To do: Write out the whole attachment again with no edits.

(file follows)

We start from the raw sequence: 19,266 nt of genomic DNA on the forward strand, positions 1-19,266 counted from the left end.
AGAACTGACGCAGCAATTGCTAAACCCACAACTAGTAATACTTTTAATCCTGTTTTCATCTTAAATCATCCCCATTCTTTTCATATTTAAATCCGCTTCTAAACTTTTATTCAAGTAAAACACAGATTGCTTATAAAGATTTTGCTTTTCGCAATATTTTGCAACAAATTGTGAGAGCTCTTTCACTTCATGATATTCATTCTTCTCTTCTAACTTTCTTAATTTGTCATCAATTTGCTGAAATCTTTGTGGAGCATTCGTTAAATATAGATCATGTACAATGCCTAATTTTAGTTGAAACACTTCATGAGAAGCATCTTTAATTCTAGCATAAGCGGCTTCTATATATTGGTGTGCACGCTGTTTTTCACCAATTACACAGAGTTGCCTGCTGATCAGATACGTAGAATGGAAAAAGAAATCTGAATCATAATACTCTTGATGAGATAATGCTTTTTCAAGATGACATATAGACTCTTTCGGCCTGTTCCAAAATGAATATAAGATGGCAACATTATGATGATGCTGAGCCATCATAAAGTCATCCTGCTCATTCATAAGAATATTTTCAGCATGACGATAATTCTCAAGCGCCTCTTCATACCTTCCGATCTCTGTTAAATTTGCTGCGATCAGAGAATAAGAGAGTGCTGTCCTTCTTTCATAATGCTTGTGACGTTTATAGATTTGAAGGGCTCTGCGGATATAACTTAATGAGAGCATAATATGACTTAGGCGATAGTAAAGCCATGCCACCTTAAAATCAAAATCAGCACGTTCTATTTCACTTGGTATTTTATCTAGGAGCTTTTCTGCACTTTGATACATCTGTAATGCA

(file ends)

We start from the raw sequence: 19,266 nt of genomic DNA on the forward strand, positions 1-19,266 counted from the left end.
AGAACTGACGCAGCAATTGCTAAACCCACAACTAGTAATACTTTTAATCCTGTTTTCATCTTAAATCATCCCCATTCTTTTCATATTTAAATCCGCTTCTAAACTTTTATTCAAGTAAAACACAGATTGCTTATAAAGATTTTGCTTTTCGCAATATTTTGCAACAAATTGTGAGAGCTCTTTCACTTCATGATATTCATTCTTCTCTTCTAACTTTCTTAATTTGTCATCAATTTGCTGAAATCTTTGTGGAGCATTCGTTAAATATAGATCATGTACAATGCCTAATTTTAGTTGAAACACTTCATGAGAAGCATCTTTAATTCTAGCATAAGCGGCTTCTATATATTGGTGTGCACGCTGTTTTTCACCAATTACACAGAGTTGCCTGCTGATCAGATACGTAGAATGGAAAAAGAAATCTGAATCATAATACTCTTGATGAGATAATGCTTTTTCAAGATGACATATAGACTCTTTCGGCCTGTTCCAAAATGAATATAAGATGGCAACATTATGATGATGCTGAGCCATCATAAAGTCATCCTGCTCATTCATAAGAATATTTTCAGCATGACGATAATTCTCAAGCGCCTCTTCATACCTTCCGATCTCTGTTAAATTTGCTGCGATCAGAGAATAAGAGAGTGCTGTCCTTCTTTCATAATGCTTGTGACGTTTATAGATTTGAAGGGCTCTGCGGATATAACTTAATGAGAGCATAATATGACTTAGGCGATAGTAAAGCCATGCCACCTTAAAATCAAAATCAGCACGTTCTATTTCACTTGGTATTTTATCTAGGAGCTTTTCTGCACTTTGATACATCTGTAATGCA